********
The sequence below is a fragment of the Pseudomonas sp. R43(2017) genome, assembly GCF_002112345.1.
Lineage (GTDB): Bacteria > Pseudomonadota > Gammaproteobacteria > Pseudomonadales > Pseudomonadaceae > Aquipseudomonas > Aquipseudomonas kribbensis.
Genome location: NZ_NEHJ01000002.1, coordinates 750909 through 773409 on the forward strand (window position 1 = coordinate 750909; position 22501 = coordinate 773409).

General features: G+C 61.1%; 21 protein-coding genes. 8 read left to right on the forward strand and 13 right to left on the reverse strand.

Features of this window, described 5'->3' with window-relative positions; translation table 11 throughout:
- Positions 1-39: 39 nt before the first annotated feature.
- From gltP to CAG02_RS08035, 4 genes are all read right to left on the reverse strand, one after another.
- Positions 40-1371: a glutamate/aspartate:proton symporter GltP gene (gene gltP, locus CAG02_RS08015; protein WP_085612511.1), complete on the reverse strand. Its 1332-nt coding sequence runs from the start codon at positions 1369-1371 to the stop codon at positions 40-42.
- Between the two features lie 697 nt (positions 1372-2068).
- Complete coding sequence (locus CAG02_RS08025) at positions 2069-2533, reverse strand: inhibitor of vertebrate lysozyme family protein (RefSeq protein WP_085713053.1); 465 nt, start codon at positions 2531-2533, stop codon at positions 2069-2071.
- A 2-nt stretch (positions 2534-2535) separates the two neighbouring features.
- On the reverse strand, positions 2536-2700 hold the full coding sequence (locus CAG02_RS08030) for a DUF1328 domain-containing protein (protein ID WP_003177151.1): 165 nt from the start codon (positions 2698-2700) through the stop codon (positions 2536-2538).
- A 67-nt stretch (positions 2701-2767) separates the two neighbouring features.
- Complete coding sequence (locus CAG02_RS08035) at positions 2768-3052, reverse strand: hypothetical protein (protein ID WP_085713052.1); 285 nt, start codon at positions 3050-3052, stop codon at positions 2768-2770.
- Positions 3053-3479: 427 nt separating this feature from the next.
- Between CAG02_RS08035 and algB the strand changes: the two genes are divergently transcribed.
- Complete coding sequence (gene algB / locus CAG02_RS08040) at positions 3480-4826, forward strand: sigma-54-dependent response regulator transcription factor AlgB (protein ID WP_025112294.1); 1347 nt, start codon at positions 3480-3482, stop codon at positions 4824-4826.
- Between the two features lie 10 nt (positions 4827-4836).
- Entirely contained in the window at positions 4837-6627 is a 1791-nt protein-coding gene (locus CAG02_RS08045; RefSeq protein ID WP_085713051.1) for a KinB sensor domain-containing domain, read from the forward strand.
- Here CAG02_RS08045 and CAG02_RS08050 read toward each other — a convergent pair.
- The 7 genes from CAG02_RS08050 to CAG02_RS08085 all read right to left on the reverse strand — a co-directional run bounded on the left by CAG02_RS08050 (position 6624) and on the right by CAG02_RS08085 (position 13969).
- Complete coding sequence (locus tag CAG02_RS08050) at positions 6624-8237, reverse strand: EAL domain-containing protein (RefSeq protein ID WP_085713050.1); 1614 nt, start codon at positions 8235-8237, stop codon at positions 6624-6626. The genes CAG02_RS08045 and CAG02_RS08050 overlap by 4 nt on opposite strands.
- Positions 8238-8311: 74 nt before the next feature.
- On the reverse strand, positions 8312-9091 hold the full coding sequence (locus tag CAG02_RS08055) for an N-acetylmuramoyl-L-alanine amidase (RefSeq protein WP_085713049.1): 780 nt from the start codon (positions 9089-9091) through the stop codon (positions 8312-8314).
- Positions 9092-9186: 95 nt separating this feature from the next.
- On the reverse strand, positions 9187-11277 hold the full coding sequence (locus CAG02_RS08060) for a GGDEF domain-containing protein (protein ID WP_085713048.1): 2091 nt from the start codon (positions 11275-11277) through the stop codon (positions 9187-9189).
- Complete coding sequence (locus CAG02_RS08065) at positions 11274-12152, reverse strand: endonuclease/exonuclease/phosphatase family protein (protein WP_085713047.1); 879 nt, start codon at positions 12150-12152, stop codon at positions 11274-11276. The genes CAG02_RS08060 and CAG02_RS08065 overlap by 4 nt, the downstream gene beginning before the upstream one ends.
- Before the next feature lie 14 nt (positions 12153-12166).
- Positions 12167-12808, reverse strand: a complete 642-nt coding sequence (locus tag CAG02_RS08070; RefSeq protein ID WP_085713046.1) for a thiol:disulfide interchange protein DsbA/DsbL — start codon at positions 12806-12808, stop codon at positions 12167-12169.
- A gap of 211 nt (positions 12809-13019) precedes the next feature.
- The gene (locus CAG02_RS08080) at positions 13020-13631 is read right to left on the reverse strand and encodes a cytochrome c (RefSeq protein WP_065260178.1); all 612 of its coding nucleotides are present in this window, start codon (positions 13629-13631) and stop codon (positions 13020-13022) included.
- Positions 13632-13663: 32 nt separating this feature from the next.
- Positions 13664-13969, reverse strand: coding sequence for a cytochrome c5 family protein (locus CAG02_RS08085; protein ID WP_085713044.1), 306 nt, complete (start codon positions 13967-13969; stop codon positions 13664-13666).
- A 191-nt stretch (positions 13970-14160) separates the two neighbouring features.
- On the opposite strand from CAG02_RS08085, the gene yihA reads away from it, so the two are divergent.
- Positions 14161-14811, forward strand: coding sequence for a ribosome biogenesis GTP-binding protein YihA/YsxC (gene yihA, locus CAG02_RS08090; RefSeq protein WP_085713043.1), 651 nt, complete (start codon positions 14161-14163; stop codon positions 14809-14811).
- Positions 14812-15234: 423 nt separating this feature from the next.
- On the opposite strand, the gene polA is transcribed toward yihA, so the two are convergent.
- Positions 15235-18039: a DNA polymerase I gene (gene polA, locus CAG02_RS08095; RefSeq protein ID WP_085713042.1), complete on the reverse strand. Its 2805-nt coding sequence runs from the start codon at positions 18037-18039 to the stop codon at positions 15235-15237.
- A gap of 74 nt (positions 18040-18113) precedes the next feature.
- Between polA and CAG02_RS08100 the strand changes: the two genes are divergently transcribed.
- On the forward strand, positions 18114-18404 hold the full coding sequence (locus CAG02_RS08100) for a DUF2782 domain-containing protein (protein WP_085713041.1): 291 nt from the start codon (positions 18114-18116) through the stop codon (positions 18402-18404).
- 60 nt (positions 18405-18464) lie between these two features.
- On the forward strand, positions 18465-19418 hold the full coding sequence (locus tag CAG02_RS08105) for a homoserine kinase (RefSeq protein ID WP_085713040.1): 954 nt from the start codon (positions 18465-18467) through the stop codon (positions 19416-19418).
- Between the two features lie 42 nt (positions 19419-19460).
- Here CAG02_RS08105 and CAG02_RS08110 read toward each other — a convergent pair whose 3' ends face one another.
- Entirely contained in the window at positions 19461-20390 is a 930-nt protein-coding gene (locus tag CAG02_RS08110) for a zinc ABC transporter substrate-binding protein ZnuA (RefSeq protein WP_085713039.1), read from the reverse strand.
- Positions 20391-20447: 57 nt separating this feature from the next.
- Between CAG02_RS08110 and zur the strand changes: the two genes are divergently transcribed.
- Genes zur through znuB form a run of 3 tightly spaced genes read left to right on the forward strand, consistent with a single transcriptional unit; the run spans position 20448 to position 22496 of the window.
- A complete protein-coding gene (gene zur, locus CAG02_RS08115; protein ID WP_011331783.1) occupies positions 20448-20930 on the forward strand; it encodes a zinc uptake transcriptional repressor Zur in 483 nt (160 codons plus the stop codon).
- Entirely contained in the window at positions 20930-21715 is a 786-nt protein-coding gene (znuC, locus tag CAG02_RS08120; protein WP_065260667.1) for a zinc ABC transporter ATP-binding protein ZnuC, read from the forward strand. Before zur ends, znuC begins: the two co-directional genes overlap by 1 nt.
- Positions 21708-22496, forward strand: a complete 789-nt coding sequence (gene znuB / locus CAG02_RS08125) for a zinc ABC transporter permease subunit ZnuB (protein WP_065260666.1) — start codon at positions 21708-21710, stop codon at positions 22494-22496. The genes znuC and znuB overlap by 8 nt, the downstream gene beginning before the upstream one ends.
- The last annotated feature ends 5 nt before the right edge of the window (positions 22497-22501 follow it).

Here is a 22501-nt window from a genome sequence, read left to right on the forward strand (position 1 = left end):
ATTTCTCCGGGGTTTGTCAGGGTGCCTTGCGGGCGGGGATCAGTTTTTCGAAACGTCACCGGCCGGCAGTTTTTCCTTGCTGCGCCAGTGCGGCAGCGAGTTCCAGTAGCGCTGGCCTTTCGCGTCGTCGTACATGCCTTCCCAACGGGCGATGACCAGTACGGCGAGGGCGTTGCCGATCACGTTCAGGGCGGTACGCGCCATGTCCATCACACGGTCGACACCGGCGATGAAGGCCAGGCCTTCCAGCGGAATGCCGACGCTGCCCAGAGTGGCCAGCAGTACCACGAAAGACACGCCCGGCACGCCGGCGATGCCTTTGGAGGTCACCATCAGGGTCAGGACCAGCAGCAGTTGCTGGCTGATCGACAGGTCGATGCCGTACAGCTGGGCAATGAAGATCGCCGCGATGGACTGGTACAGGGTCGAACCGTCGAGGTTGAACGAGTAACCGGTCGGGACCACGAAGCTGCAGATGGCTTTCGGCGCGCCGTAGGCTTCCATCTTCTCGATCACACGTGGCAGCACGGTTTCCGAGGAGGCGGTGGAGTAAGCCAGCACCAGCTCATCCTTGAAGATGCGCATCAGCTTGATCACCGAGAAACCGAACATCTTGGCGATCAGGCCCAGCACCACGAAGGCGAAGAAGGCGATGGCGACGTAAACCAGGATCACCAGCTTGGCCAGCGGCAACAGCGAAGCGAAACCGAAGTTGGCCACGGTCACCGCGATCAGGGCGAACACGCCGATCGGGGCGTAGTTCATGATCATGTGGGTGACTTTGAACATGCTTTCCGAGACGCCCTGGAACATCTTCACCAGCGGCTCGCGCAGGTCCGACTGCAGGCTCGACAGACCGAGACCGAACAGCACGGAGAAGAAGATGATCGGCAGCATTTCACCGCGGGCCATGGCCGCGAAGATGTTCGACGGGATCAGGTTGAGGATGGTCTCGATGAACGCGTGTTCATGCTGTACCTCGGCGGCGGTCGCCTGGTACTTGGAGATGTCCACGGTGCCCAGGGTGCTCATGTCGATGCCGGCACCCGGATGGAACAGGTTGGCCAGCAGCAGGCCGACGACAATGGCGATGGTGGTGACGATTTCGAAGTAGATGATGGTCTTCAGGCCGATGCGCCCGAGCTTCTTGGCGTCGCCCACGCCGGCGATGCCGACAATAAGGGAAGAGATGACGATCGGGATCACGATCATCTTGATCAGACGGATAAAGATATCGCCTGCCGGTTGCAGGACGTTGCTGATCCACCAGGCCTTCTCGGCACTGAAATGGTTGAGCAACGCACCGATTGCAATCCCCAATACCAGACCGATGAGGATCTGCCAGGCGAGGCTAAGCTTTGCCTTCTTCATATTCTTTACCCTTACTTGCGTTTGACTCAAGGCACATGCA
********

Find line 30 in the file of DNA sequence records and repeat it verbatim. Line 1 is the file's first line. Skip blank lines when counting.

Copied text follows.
- A gap of 211 nt (positions 12809-13019) precedes the next feature.